• I know how to claim back money I spend on dental appointments
  • I trust that I will be paid on time, with no errors in how much I am paid


  • I can always find something I can eat at the cafeteria
  • Our facilities are wheelchair accessible
  • The kitchen is generally kept tidy and clean
  • I am provided with the right equipment to do my job safely

Employee wellness

  • My manager gives me time to work on my professional development plan
  • I feel I can complete my work more or less within my contracted hours
  • I don’t regularly lose sleep over my work
  • I’d feel comfortable discussing work-related problems with my line manager

Carrying Out Your Employee Engagement Survey

Planned the slickest employee engagement survey you possibly can?

Good. Now it’s time to send it out into the wild. Here’s how you do that:

Make Sure People See It

You’re not bound by desktop and email anymore.

Don’t get us wrong, email has its place, but using it to conduct employee engagement surveys makes it difficult for non-office based staff and off-site workers to complete them, as they don’t spend much time behind a computer screen.

Conducting your employee engagement survey via a employee app is quicker, easier and so much more inclusive for these groups, and is just as easy for your office workers to complete. Even better if you can use that app to replace your clunky old intranet and integrate employee engagement surveys with the rest of your internal comms.

True, you might need to do a bit of legwork beforehand to make sure people download and use the app (and that’s another topic for another article), but once you’ve got it up and running, you’ll wonder how you ever lived without it.

Send Reminders

Just a quick, does-what-it-says-on-the-tin point here: after an initial wave of completions, your response rate will slow down.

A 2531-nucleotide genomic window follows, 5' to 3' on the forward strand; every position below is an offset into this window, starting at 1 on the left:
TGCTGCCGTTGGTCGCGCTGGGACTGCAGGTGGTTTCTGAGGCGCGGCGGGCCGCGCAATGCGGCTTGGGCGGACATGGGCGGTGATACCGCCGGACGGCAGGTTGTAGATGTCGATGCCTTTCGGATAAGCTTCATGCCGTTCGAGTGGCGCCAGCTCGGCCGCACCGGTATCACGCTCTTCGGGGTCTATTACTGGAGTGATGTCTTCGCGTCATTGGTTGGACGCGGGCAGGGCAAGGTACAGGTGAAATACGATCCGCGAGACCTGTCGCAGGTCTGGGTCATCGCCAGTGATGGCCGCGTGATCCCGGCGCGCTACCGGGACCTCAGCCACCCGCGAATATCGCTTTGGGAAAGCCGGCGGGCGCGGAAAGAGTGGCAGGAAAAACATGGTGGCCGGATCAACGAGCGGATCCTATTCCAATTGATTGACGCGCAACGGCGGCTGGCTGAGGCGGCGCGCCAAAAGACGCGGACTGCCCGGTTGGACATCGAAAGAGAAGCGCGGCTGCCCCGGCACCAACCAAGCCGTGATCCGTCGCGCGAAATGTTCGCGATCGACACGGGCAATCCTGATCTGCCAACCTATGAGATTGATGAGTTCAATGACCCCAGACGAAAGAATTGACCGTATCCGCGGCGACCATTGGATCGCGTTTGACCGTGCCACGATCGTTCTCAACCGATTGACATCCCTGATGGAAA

This is normal, but that doesn’t mean you have to settle for it. Keep responses coming in by reminding people.

Remind them in person. Remind them via their line managers. Remind them via push notification if you’ve been proactive and opted to conduct the survey via an app. People will still be happy to complete your employee engagement survey, as long as you make sure it stays fresh in their memory.

Analyse Your Results

Before doing anything else, figure out what success looks like. 53% of people being satisfied with their line manager might be a majority, but that still leaves nearly half the company unhappy with how they’re being managed. Depending on the size of your organisation, you might want to consider anything below an 80% positive answer as a potential area for improvement.

When you make changes as a result of your employee engagement survey, you’ll need to encourage the relevant departments to buy into the changes you’d like to make—particularly if they involve spending money, so don’t get discouraged if you can’t improve absolutely everything. Divide your wish list into smaller essential, nice to have and added bonus sections so you and your team know what you really want and what you’re happy to ease off on.

This will take a bit of time. Make sure that you tell people this—a quick “thanks for sharing your thoughts, we’ll be back with an update next month once we’ve discussed how to address the points you raised” is all that’s needed to assure people that you’re taking their responses seriously.

Tell the Would What You're Doing to Make Things Better

Now’s not the time to be shy—you’ve put a fair amount of effort into this survey after all!

For transparency’s sake it’s always good to include the raw results from your survey for those who want to read them, but don’t stop there—signpost your conclusions and what actions you’re taking.

You don’t need paragraphs and paragraphs of information—it could just be as simple as:

“We noticed that 70% didn’t think that management kept you in the loop about overall company strategy, so starting next Monday our senior staff will hold monthly all hands sessions to keep everyone informed.”

On a final note, it’s important to explain these conclusions face-to-face, no matter how technologically advanced you are. It’s called Human Resources for a reason. Brief line managers so that they can discuss the results with their direct reports, and make yourself visible by organising drop-in sessions for anyone who wants to discuss things further.

Ready to go? Best of luck, and let us know how you get on. You’ve got this.